# Inverse of a 2×2 Matrix Formula

In this lesson, we are only going to deal with **2×2 square matrices**. I have prepared five (5) worked examples to illustrate the procedure on how to solve or find the inverse matrix using the **Formula Method**.

Just to provide you with the general idea, two matrices are inverses of each other if their product is the **identity matrix**. An identity matrix with a dimension of 2×2 is a matrix with zeros everywhere but with 1’s in the diagonal. It looks like this.

It is important to know how a matrix and its inverse are related by the result of their product. So then,

- If a 2×2 matrix A is invertible and is multiplied by its inverse (denoted by the symbol
**A**), the resulting product is the Identity matrix which is denoted by [latex]I[/latex]. To illustrate this concept, see the diagram below.^{−1}

- In fact, I can switch the order or direction of multiplication between matrices A and A
^{−1}, and I would still get the Identity matrix [latex]I[/latex]. That means invertible matrices are commutative.

How do we find the inverse of a matrix? The formula is rather simple. As long as you follow it, there shouldn’t be any problem. Here we go.

## The Formula to Find the Inverse of a 2×2 Matrix

Given the matrix *A*

Its inverse is calculated using the **formula**

where [latex]\color{red}{\rm{det }}\,A[/latex] is read as the determinant of matrix A.

A few observations about the formula:

- Entries [latex]\color{blue}a[/latex] and [latex]\color{blue}d[/latex] from matrix A are swapped or interchanged in terms of position in the formula.
- Entries [latex]\color{blue}b[/latex] and [latex]\color{blue}c[/latex] from matrix A remain in their current positions, however, the signs are reversed. In other words, put negative symbols in front of entries [latex]b[/latex] and [latex]c[/latex].
- Since [latex]\color{red}{\rm{det }}\,A[/latex] is just a number,
then [latex]\large{1 \over {{\rm{det }}A}}[/latex]is also a number that would serve as the scalar multiplier to thematrix

See my separate lesson on scalar multiplication of matrices.

### Examples of How to Find the Inverse of a 2×2 Matrix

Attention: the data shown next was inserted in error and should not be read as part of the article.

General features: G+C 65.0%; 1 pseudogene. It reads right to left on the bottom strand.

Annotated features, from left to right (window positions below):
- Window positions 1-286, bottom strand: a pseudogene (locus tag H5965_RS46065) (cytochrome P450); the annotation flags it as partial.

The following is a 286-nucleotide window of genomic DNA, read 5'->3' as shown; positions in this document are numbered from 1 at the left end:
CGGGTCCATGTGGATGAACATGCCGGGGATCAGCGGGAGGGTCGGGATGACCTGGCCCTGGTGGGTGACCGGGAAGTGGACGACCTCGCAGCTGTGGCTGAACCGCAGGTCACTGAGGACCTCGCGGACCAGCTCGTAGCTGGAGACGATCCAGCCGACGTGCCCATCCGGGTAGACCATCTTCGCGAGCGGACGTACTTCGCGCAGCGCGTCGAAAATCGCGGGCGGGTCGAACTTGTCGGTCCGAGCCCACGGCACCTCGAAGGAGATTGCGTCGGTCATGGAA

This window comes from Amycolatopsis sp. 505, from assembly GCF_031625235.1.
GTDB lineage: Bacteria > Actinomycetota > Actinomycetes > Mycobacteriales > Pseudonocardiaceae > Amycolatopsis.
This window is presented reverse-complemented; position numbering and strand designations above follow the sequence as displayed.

**Example 1:** Find the inverse of the 2×2 matrix below, if it exists.

The formula requires us to find the determinant of the given matrix. Do you remember how to do that? If not, that’s okay. Review the formula below on how to solve for the determinant of a 2×2 matrix.

So then, the determinant of matrix A is

To find the inverse, I just need to substitute the value of [latex]{\rm{det }}A = – 1[/latex] into the formula and perform some “reorganization” of the entries, and finally, perform scalar multiplication.

- Here goes again the formula to find the inverse of a 2×2 matrix.

- Now, let’s find the inverse of matrix A.

Let’s then check if our inverse matrix is correct by performing matrix multiplication of **A** and **A ^{−1}** in two ways, and see if we’re getting the Identity matrix.

Since multiplying both ways generate the Identity matrix, then we are guaranteed that the inverse matrix obtained using the formula is the correct answer!

**Example 2:** Find the inverse of the 2×2 matrix below, if it exists.

First, find the determinant of matrix B.

Secondly, substitute the value of **det B = 1** into the formula, and then reorganize the entries of matrix B to conform with the formula.

I will leave it to you to verify that

In other words, the matrix product of **B** and **B ^{−1}** in either direction yields the Identity matrix.

**Example 3:** Find the inverse of the matrix below, if it exists.

This is a great example because the determinant is neither [latex]+1[/latex] nor [latex]−1[/latex] which usually results in an inverse matrix having rational or fractional entries. I must admit that the majority of problems given by teachers to students about the inverse of a 2×2 matrix is similar to this.

**Step 1**: Find the determinant of matrix C.

- The formula to find the determinant

- Below is the animated solution to calculate the determinant of matrix C

**Step 2**: The determinant of matrix C is equal to [latex]−2[/latex]. Plug the value in the formula then simplify to get the inverse of matrix C.

**Step 3**: Check if the computed inverse matrix is correct by performing left and right matrix multiplication to get the Identity matrix.

Yep, matrix multiplication works in both cases as shown below.

First case:

Second case:

**Example 4:** Find the inverse of the matrix below, if it exists.

In our previous three examples, we were successful in finding the inverse of the given [latex]2 \times 2[/latex] matrices. I don’t want to give you the impression that all [latex]2 \times 2[/latex] matrices have inverses.

In this example, I want to illustrate when a given [latex]2 \times 2[/latex] matrix fails to have an inverse. How does that happen?

If we review the formula again, it is obvious that this situation can occur when the determinant of the given matrix is zero because **1 divided by zero is undefined**. And so, an undefined term distributed into each entry of the matrix does not make any sense.

Let’s go back to the problem to find the determinant of matrix D.

Therefore, **the inverse of matrix D does not exist** because the determinant of D equals zero. This is our final answer!

**Example 5:** Find the inverse of the matrix below, if it exists.

**Step 1**: Find the determinant of matrix E.

**Step 2**: Reorganize the entries of matrix E to conform with the formula, and substitute the solved value of the determinant of matrix E. Distribute the value of [latex]\large{1 \over {{\rm{det }}E}}[/latex] to the entries of matrix E then simplify, if possible.

**Step 3**: Verify your answer by checking that you get the Identity matrix in both scenarios.

First scenario:

Second scenario:

**You may also be interested in these related math lessons or tutorials:**

Inverse of Absolute Value Function

Inverse of Exponential Function